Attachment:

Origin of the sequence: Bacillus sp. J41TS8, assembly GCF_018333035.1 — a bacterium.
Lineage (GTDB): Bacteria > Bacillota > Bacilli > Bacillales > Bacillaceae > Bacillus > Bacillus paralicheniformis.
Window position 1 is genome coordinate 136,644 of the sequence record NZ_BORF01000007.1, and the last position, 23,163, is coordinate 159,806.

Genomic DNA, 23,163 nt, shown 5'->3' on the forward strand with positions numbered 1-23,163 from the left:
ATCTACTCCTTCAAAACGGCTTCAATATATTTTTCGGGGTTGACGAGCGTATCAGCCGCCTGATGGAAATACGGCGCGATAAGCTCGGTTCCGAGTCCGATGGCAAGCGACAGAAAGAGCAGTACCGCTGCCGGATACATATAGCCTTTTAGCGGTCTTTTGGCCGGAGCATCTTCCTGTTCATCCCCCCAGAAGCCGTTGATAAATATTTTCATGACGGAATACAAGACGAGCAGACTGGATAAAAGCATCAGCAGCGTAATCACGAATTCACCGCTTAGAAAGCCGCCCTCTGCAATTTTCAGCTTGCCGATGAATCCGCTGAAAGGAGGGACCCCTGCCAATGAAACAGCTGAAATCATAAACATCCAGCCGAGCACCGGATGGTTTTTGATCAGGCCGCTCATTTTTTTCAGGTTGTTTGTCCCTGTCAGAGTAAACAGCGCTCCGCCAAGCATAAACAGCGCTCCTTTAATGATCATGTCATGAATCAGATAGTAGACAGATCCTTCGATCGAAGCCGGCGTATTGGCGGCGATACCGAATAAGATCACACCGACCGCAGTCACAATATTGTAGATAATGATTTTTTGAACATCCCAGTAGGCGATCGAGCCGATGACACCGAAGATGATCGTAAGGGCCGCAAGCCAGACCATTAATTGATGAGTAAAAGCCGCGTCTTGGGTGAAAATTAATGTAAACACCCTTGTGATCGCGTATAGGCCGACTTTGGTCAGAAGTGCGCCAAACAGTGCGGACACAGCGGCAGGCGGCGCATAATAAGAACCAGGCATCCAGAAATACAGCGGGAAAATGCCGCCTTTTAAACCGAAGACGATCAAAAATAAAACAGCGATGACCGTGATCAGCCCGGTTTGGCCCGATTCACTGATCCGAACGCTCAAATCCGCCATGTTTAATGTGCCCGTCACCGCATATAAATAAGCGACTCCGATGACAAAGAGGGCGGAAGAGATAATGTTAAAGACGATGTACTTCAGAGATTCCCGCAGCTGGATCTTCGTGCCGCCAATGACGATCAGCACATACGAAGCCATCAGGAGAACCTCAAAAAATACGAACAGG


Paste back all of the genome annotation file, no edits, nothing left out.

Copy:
Origin of the sequence: Bacillus sp. J41TS8, assembly GCF_018333035.1 — a bacterium.
Lineage (GTDB): Bacteria > Bacillota > Bacilli > Bacillales > Bacillaceae > Bacillus > Bacillus paralicheniformis.
Window position 1 is genome coordinate 136,644 of the sequence record NZ_BORF01000007.1, and the last position, 23,163, is coordinate 159,806.

Genomic DNA, 23,163 nt, shown 5'->3' on the forward strand with positions numbered 1-23,163 from the left:
ATCTACTCCTTCAAAACGGCTTCAATATATTTTTCGGGGTTGACGAGCGTATCAGCCGCCTGATGGAAATACGGCGCGATAAGCTCGGTTCCGAGTCCGATGGCAAGCGACAGAAAGAGCAGTACCGCTGCCGGATACATATAGCCTTTTAGCGGTCTTTTGGCCGGAGCATCTTCCTGTTCATCCCCCCAGAAGCCGTTGATAAATATTTTCATGACGGAATACAAGACGAGCAGACTGGATAAAAGCATCAGCAGCGTAATCACGAATTCACCGCTTAGAAAGCCGCCCTCTGCAATTTTCAGCTTGCCGATGAATCCGCTGAAAGGAGGGACCCCTGCCAATGAAACAGCTGAAATCATAAACATCCAGCCGAGCACCGGATGGTTTTTGATCAGGCCGCTCATTTTTTTCAGGTTGTTTGTCCCTGTCAGAGTAAACAGCGCTCCGCCAAGCATAAACAGCGCTCCTTTAATGATCATGTCATGAATCAGATAGTAGACAGATCCTTCGATCGAAGCCGGCGTATTGGCGGCGATACCGAATAAGATCACACCGACCGCAGTCACAATATTGTAGATAATGATTTTTTGAACATCCCAGTAGGCGATCGAGCCGATGACACCGAAGATGATCGTAAGGGCCGCAAGCCAGACCATTAATTGATGAGTAAAAGCCGCGTCTTGGGTGAAAATTAATGTAAACACCCTTGTGATCGCGTATAGGCCGACTTTGGTCAGAAGTGCGCCAAACAGTGCGGACACAGCGGCAGGCGGCGCATAATAAGAACCAGGCATCCAGAAATACAGCGGGAAAATGCCGCCTTTTAAACCGAAGACGATCAAAAATAAAACAGCGATGACCGTGATCAGCCCGGTTTGGCCCGATTCACTGATCCGAACGCTCAAATCCGCCATGTTTAATGTGCCCGTCACCGCATATAAATAAGCGACTCCGATGACAAAGAGGGCGGAAGAGATAATGTTAAAGACGATGTACTTCAGAGATTCCCGCAGCTGGATCTTCGTGCCGCCAATGACGATCAGCACATACGAAGCCATCAGGAGAACCTCAAAAAATACGAACAGG